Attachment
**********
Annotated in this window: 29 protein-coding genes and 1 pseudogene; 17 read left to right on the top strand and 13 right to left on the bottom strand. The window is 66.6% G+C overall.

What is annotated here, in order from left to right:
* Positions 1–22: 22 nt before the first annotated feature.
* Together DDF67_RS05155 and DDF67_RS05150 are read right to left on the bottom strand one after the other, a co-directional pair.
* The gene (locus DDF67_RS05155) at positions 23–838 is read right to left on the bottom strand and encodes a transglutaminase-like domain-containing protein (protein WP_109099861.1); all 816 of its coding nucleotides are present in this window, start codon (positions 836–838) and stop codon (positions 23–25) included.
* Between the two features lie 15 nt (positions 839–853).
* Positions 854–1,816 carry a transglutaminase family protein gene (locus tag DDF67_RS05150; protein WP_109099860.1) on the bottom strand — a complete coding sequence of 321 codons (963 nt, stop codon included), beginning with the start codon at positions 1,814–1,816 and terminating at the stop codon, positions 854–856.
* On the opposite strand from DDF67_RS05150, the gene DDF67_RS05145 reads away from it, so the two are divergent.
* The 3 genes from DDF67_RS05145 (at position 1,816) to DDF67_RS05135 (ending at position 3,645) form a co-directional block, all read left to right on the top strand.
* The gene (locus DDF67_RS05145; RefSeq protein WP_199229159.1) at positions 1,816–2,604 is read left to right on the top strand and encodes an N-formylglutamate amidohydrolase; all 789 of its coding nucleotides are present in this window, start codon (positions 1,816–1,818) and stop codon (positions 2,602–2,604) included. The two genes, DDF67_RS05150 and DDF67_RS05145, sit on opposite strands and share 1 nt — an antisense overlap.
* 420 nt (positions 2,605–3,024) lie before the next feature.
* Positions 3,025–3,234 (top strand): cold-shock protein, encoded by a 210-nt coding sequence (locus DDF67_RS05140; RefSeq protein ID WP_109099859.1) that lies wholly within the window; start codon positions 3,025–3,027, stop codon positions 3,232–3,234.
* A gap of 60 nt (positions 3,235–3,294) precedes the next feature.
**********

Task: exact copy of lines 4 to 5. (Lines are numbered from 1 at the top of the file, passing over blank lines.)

* Together DDF67_RS05155 and DDF67_RS05150 are read right to left on the bottom strand one after the other, a co-directional pair.
* The gene (locus DDF67_RS05155) at positions 23–838 is read right to left on the bottom strand and encodes a transglutaminase-like domain-containing protein (protein WP_109099861.1); all 816 of its coding nucleotides are present in this window, start codon (positions 836–838) and stop codon (positions 23–25) included.